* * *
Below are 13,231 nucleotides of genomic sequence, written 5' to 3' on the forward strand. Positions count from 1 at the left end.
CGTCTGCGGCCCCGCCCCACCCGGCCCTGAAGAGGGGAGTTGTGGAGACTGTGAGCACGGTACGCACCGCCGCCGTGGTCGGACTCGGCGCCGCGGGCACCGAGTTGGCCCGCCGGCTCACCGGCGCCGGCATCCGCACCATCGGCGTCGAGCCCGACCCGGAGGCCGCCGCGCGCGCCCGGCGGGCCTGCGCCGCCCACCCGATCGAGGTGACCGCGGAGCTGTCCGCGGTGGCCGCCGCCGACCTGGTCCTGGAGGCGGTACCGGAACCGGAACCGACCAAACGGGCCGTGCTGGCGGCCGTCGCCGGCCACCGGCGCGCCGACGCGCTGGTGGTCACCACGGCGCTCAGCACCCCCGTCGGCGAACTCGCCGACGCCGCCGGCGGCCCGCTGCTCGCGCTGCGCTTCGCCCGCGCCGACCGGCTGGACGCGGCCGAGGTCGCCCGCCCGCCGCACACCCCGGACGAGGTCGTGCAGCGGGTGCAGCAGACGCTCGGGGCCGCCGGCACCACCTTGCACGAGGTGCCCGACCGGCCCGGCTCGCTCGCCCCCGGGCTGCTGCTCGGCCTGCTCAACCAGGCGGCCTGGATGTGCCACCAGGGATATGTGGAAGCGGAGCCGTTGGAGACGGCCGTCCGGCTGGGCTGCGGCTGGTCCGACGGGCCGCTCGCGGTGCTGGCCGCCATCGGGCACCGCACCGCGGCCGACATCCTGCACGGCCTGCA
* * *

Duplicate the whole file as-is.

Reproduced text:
Below are 13,231 nucleotides of genomic sequence, written 5' to 3' on the forward strand. Positions count from 1 at the left end.
CGTCTGCGGCCCCGCCCCACCCGGCCCTGAAGAGGGGAGTTGTGGAGACTGTGAGCACGGTACGCACCGCCGCCGTGGTCGGACTCGGCGCCGCGGGCACCGAGTTGGCCCGCCGGCTCACCGGCGCCGGCATCCGCACCATCGGCGTCGAGCCCGACCCGGAGGCCGCCGCGCGCGCCCGGCGGGCCTGCGCCGCCCACCCGATCGAGGTGACCGCGGAGCTGTCCGCGGTGGCCGCCGCCGACCTGGTCCTGGAGGCGGTACCGGAACCGGAACCGACCAAACGGGCCGTGCTGGCGGCCGTCGCCGGCCACCGGCGCGCCGACGCGCTGGTGGTCACCACGGCGCTCAGCACCCCCGTCGGCGAACTCGCCGACGCCGCCGGCGGCCCGCTGCTCGCGCTGCGCTTCGCCCGCGCCGACCGGCTGGACGCGGCCGAGGTCGCCCGCCCGCCGCACACCCCGGACGAGGTCGTGCAGCGGGTGCAGCAGACGCTCGGGGCCGCCGGCACCACCTTGCACGAGGTGCCCGACCGGCCCGGCTCGCTCGCCCCCGGGCTGCTGCTCGGCCTGCTCAACCAGGCGGCCTGGATGTGCCACCAGGGATATGTGGAAGCGGAGCCGTTGGAGACGGCCGTCCGGCTGGGCTGCGGCTGGTCCGACGGGCCGCTCGCGGTGCTGGCCGCCATCGGGCACCGCACCGCGGCCGACATCCTGCACGGCCTGCA